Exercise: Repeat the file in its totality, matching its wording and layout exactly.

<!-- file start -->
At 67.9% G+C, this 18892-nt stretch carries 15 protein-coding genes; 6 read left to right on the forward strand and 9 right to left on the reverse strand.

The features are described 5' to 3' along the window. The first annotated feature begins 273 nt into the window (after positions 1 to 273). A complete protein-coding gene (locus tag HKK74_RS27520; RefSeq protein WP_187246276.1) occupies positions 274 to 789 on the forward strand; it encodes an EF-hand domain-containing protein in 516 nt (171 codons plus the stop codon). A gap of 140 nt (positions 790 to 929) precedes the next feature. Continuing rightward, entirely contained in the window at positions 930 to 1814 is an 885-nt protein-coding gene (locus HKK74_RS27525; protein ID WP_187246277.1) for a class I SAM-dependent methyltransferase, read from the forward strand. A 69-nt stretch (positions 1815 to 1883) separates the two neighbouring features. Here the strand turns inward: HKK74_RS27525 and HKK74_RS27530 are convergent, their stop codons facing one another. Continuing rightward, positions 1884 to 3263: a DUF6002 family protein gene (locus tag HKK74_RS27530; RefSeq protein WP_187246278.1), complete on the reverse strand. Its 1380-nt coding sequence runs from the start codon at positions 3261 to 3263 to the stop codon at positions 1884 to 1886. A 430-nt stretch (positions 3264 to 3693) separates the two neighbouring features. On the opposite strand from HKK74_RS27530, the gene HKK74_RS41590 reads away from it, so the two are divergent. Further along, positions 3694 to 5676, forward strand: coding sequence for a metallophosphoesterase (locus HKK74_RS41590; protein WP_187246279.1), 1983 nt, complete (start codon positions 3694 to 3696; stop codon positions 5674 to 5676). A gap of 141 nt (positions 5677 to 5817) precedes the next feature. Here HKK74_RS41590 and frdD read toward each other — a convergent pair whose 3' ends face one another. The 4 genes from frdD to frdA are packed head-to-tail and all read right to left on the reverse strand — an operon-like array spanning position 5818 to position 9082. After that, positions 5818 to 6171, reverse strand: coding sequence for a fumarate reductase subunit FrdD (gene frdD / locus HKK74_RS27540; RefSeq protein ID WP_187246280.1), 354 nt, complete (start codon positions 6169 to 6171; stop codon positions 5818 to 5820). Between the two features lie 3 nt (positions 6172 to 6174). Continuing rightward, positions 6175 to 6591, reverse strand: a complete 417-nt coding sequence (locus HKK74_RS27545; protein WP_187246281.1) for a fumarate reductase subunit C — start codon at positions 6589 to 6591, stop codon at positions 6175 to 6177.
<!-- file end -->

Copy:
At 67.9% G+C, this 18892-nt stretch carries 15 protein-coding genes; 6 read left to right on the forward strand and 9 right to left on the reverse strand.

The features are described 5' to 3' along the window. The first annotated feature begins 273 nt into the window (after positions 1 to 273). A complete protein-coding gene (locus tag HKK74_RS27520; RefSeq protein WP_187246276.1) occupies positions 274 to 789 on the forward strand; it encodes an EF-hand domain-containing protein in 516 nt (171 codons plus the stop codon). A gap of 140 nt (positions 790 to 929) precedes the next feature. Continuing rightward, entirely contained in the window at positions 930 to 1814 is an 885-nt protein-coding gene (locus HKK74_RS27525; protein ID WP_187246277.1) for a class I SAM-dependent methyltransferase, read from the forward strand. A 69-nt stretch (positions 1815 to 1883) separates the two neighbouring features. Here the strand turns inward: HKK74_RS27525 and HKK74_RS27530 are convergent, their stop codons facing one another. Continuing rightward, positions 1884 to 3263: a DUF6002 family protein gene (locus tag HKK74_RS27530; RefSeq protein WP_187246278.1), complete on the reverse strand. Its 1380-nt coding sequence runs from the start codon at positions 3261 to 3263 to the stop codon at positions 1884 to 1886. A 430-nt stretch (positions 3264 to 3693) separates the two neighbouring features. On the opposite strand from HKK74_RS27530, the gene HKK74_RS41590 reads away from it, so the two are divergent. Further along, positions 3694 to 5676, forward strand: coding sequence for a metallophosphoesterase (locus HKK74_RS41590; protein WP_187246279.1), 1983 nt, complete (start codon positions 3694 to 3696; stop codon positions 5674 to 5676). A gap of 141 nt (positions 5677 to 5817) precedes the next feature. Here HKK74_RS41590 and frdD read toward each other — a convergent pair whose 3' ends face one another. The 4 genes from frdD to frdA are packed head-to-tail and all read right to left on the reverse strand — an operon-like array spanning position 5818 to position 9082. After that, positions 5818 to 6171, reverse strand: coding sequence for a fumarate reductase subunit FrdD (gene frdD / locus HKK74_RS27540; RefSeq protein ID WP_187246280.1), 354 nt, complete (start codon positions 6169 to 6171; stop codon positions 5818 to 5820). Between the two features lie 3 nt (positions 6172 to 6174). Continuing rightward, positions 6175 to 6591, reverse strand: a complete 417-nt coding sequence (locus HKK74_RS27545; protein WP_187246281.1) for a fumarate reductase subunit C — start codon at positions 6589 to 6591, stop codon at positions 6175 to 6177.